Adaptive Signal Cancellation Algorithms

When DOCSIS 2.0 chipsets arrived in the market place with S-CDMA, they also added features to TDMA to make it more resistant to ingress.  Specifically, adaptive signal cancellation algorithms in the DOCSIS 2.0 (and now D3.0) chipsets focused on quickly identifying and cancelling out any coherent interfering signals that could be present under a DOCSIS channel.  Depending upon the chipset and type of interferring signal, as many as 12 signals under a TDMA upstream DOCSIS channel can be identified by a chipset and eliminated.  The impact on a DOCSIS network is that signals which would normally cause an outage to many subscribers are suppressed in the CMTS, allowing cable modems to stay online, often error free.  Note that this is meant to be a temporary solution to keep subscribers online while plant technicians troubleshoot the root cause of the problem.

The following picture shows a DOCSIS channel just below 30 MHz with an upstream that has high level CPD only about 10 dB below the peak of the DOCSIS channel.  Notice that one of the CPD remnants falls directly under the DOCSIS channel.  You will have to take my word for it, but during the testing of this event there were no errors in the upstream as these cable modems were communicating with a DOCSIS 2.0 CMTS.  Had it been a DOCSIS 1.x CMTS substantial errors would have been present since the CNR was only 10 dB on a 3.2 MHz 16-QAM signal.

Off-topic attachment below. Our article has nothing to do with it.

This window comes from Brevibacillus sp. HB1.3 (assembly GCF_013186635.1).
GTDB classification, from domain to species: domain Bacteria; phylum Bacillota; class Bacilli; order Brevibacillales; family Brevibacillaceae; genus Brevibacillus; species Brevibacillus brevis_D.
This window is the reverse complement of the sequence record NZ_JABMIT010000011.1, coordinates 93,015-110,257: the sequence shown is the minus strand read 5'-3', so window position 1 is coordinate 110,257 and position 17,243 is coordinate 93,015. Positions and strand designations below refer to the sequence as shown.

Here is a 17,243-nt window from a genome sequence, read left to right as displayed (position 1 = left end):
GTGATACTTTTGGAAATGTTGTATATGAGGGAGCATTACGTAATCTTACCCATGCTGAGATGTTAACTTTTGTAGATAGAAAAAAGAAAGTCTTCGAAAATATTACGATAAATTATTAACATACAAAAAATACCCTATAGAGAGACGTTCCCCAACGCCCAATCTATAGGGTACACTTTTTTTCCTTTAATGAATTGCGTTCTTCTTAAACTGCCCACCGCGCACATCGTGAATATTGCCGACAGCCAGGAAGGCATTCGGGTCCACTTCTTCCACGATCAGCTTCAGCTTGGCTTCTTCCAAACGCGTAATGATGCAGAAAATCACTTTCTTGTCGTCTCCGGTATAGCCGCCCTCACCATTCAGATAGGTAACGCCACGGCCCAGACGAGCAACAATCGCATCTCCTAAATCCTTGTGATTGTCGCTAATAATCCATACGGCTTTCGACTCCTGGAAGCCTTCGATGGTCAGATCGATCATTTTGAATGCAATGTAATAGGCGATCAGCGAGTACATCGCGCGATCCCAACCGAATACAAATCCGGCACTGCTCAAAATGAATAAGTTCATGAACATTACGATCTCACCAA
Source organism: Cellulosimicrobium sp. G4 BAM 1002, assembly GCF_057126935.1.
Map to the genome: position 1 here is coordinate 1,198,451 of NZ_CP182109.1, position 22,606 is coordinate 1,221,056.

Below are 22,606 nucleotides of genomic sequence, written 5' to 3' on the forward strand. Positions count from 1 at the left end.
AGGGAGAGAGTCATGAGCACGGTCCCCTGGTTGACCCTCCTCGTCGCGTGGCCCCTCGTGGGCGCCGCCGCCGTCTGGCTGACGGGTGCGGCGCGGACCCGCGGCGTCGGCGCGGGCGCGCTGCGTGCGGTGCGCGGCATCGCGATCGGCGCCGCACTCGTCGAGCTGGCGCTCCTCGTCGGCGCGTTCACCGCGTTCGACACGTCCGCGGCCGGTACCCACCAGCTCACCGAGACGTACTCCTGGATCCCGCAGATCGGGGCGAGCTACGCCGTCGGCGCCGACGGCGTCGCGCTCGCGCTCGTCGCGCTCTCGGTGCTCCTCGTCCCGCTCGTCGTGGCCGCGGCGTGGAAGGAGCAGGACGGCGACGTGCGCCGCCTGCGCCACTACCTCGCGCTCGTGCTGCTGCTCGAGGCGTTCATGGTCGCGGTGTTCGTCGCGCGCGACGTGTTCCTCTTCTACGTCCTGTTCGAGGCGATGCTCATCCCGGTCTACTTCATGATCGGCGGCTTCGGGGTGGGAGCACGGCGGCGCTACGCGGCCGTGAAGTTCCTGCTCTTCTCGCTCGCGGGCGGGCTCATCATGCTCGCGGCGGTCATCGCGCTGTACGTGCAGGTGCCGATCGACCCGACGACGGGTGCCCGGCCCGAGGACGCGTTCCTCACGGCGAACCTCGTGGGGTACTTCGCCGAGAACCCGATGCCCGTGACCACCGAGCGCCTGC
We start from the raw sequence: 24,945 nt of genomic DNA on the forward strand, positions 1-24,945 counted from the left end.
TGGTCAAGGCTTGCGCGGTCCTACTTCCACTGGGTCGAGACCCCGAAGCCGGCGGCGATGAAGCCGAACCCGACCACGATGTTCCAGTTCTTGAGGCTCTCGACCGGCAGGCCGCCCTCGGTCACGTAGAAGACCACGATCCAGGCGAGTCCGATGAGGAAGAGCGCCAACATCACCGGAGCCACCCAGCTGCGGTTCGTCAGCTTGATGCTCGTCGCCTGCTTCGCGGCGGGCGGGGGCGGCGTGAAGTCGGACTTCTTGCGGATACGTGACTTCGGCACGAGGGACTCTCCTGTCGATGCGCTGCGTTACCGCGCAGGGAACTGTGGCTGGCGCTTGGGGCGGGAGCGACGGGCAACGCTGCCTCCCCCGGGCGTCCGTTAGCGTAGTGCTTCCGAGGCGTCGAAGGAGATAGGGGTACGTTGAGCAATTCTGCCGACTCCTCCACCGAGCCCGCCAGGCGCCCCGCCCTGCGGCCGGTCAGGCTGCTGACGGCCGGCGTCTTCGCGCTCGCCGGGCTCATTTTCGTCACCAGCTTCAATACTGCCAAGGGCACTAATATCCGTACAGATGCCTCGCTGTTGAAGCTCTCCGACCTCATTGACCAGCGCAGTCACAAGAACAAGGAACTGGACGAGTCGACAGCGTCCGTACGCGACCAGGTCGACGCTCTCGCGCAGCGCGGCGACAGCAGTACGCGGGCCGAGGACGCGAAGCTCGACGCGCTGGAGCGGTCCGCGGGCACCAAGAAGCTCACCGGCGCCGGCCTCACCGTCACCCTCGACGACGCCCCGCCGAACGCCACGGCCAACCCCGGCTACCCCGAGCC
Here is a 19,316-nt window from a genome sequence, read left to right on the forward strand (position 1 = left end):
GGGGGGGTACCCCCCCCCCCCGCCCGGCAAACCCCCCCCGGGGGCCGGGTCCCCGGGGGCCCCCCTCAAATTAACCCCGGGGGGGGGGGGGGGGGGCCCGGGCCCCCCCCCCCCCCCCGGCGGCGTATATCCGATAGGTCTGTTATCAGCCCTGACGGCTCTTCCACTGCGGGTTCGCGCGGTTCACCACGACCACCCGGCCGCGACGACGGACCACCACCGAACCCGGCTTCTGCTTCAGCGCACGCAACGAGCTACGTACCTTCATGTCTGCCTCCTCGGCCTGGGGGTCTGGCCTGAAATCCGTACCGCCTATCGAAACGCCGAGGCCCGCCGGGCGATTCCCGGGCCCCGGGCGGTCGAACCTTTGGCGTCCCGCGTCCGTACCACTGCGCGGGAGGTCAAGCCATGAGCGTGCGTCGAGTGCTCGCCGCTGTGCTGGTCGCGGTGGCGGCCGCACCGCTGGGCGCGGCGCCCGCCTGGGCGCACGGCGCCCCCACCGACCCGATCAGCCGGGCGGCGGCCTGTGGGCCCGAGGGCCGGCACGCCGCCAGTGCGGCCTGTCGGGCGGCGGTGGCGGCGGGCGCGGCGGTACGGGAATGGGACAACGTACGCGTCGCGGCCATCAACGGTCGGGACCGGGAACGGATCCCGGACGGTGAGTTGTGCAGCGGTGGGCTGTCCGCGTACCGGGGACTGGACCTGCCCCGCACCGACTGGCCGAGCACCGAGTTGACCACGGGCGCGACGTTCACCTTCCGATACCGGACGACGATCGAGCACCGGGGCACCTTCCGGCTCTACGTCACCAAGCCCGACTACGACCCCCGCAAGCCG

DOCSIS Channel with CPD

Laboratory testing has demonstrated that adaptive signal cancellation is capable of removing coherent interferers sticking out of a DOCSIS channel as high as 10 dB.  This means one has a -10 dB CNR (for a signal carrier).  As more interferers are added the cancellation algorithm becomes less effective.  Additionally, as the interferers become wider in bandwidth, such as one would have from a modulated carrier as an FM or FSK signal, the less effective cancellation is, but nonetheless still much better than no cancellation at all.


So I hope that you have found the DOCSIS 101 tutorials valuable or at least some parts of it relevant to your career.  As I often do, I urge you to visit www.cablelabs.com and take the time to read the DOCSIS 2.0 RFI as you should now have a solid basis to now understand much of this highly technical document.  This is my recommended reading before diving into  DOCSIS 3.0, however if you are brave and willing to get up to speed with the latest technology, follow the blog to begin on the DOCSIS 3.0 Tutorial series.

Mr. Volpe has over 25 years of communications industry experience. He is focused on the cable and telecom industry with deep technical and business skills. Mr. Volpe is currently the president and chief technologist of the Volpe Firm and holds an MSEE with honors.